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General Gay telephoned Colonel Landrum, Eighth Army Chief of Staff, and described the situation. He asked if he should attack in an effort to relieve the enemy pressure on the 27th Infantry, or if that regiment should withdraw into the 1st Cavalry Division's area, move south to Kŭmch'ŏn, and then turn toward 25th Division.

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Colonel Landrum called back later and said, "Let Mike withdraw through you." Colonel Collier drove from Taegu to Hwanggan to discuss the situation with General Gay who said,

"We are in what they call a military mousetrap." [12-52]

[note]

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At first, Colonel Moore had thought that the Hadong fight was going well. Major Raibl arrived at Chinju with the first wounded in the early afternoon of 27 July, and reported that the 3rd Battalion was fighting well and that he thought it would win the battle.

But, when other survivors came in later, the real outcome of the engagement became clear. News of the disaster at Hadong reached higher headquarters with unexpected and startling impact.

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A message from Major Logan, 19th Infantry, to General Church that night reporting on the condition of the 3rd Battalion, 19th Infantry, said, "No estimate on total number of casualties. Over 100 WIA now in aid station" [31]

A count the next day of the assembled 3rd Battalion showed there were 354 officers and men, including some walking wounded, able for duty. When all the stragglers had come in, casualties were listed as 2 killed, 52 wounded, and 349 missing. An enemy soldier captured later said the North Koreans took approximately 100 American prisoners at Hadong. When American forces re-won the Yŏngdong area in late September a search uncovered 313 American bodies, most of them along the river and in the rice paddies. [32]

The loss of key officers in the battalion was severe. It included the battalion executive officer, the S-1 the S-2, and the Assistant S-3. The company commanders of Headquarters, I, K, and M Companies were lost, Donahue of K and Capt. Hugh P. Milleson of M were killed, Makarounis of I was captured. (He escaped from the North Koreans in October near P'yŏngyang.)

Approximately thirty vehicles and practically all the crew-served weapons, communication equipment, and even most of the individual weapons were lost. [33]

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On 28 July, the day after Yŏngdong, the 3rd Battalion, 19th Infantry, was reorganized, all remaining personnel being grouped in K and L Companies.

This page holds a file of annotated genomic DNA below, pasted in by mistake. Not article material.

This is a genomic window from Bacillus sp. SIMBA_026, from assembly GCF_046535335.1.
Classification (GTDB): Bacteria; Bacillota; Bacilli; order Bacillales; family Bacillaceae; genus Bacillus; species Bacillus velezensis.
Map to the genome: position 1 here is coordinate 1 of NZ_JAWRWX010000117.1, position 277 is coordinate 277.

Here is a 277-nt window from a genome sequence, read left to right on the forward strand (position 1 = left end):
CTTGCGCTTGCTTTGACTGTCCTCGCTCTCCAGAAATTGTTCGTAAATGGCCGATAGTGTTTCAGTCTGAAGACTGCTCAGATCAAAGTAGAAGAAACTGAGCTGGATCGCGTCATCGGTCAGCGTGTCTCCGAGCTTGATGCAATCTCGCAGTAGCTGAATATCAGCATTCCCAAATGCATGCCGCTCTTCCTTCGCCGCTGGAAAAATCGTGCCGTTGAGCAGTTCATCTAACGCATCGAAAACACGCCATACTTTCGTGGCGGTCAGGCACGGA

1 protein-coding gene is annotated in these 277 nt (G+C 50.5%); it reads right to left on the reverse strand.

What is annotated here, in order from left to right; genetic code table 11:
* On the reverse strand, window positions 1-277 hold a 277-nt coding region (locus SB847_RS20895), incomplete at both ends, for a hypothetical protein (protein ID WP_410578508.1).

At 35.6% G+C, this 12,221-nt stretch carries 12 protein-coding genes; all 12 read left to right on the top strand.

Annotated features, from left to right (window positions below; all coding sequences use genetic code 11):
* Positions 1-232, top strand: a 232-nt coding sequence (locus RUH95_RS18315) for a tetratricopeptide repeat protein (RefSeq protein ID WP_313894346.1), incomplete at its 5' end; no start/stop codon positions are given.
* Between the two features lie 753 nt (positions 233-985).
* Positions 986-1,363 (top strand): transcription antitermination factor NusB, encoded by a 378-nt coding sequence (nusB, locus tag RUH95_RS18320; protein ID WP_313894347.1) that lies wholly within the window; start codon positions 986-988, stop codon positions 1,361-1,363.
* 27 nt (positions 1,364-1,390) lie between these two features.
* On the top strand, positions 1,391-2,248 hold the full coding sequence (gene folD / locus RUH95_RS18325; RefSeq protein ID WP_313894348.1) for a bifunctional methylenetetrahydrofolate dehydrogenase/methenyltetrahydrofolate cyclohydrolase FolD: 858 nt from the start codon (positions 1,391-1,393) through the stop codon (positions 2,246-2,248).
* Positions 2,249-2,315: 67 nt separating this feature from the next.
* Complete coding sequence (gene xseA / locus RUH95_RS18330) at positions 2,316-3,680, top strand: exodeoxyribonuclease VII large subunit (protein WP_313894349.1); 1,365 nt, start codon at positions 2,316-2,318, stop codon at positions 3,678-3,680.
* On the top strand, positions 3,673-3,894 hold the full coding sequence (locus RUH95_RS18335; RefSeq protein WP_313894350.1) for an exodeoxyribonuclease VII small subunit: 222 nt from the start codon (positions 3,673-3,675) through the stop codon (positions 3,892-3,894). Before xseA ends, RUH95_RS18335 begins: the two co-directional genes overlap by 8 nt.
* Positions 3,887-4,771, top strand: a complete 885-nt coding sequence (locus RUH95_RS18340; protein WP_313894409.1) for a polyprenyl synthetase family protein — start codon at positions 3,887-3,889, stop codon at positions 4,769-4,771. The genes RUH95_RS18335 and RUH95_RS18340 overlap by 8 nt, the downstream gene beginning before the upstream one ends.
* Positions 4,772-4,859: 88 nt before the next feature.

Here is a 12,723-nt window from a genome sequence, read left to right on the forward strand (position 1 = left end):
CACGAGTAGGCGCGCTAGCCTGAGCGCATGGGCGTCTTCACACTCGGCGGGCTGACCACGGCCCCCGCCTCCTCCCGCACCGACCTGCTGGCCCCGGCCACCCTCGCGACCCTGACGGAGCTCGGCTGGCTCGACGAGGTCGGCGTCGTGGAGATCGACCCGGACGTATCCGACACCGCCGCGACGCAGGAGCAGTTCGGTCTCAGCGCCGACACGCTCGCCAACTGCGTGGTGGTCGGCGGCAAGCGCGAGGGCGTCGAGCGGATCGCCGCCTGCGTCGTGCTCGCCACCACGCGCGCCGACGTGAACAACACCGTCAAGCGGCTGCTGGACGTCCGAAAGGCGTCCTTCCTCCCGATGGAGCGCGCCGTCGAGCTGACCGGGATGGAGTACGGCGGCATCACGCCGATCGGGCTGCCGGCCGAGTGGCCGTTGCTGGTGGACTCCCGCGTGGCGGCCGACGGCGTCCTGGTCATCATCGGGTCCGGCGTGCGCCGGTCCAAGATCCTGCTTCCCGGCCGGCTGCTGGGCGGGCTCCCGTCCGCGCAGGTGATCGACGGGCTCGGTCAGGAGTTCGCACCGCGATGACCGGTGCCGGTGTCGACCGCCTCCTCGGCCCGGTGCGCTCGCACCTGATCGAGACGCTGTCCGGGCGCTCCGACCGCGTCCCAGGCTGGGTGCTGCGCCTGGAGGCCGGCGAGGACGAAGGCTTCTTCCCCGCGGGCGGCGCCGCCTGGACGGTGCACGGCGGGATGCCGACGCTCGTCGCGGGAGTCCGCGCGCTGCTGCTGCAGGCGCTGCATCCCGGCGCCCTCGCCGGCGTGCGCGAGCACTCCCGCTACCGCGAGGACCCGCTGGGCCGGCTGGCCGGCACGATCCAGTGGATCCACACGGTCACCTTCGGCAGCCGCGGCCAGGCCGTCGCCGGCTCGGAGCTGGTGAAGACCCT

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On 28 July the first indication appeared in American intelligence estimates that elements of the N.K. 6th Division might have moved south.

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By this time, Lieutenant Holliday had returned from Hamyang. There he had found somewhat less than 600 men of the ROK 7th Division and 150 fresh South Korean marines from Mokp'o.

Holliday with three men now set off for Anŭi.

Two and a half miles short of the town, enemy fire from a roadblock destroyed their jeep and wounded one man in the chest. Holliday covered the withdrawal of his three men with BAR fire, and then followed them.

Relieved finally at Anŭi about 1600, A Company, 19th Infantry, loaded into trucks and started south to join Rhea's battalion. A mile below the town the company ran into a fire fight between North and South Korean troops and was stopped. After enemy fire wrecked six of its vehicles, the company destroyed the others, abandoned its heavy equipment, and started on foot through the hills toward the 34th Infantry positions at Kŏch'ang.

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The next morning 64 American and 60 ROK soldiers came in to Colonel Beauchamp's positions there. Why this force did not return to Anŭi and join Lieutenant Hughes is not known. [41]

[note]

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The enemy troops that had closed on Anŭi were advanced units of the N.K. 4th Division. They were well aware that a mixed force of American and South Korean troops was only a few miles below them. To deal with this force, elements of the division turned south from Anŭi early on 28 July.

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In defensive positions about Umyong-ni and Hamyang, Colonel Wilson's men were on the east side of the Nam River.

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Col. Min Ki Sik's remnants of the ROK 7th Division and a small force of South Korean marines were on the west side.

American mortar fire turned back the small enemy force that approached Umyong-ni. On the west side of the river near Hamyang a hard fight developed. There, the South Koreans seemed about to lose the battle until their reserve marines fought through to the enemy's flank. This caused the North Koreans to withdraw northward. From prisoners captured in this battle Wilson learned of the American defeat at Anŭi the day before. [43]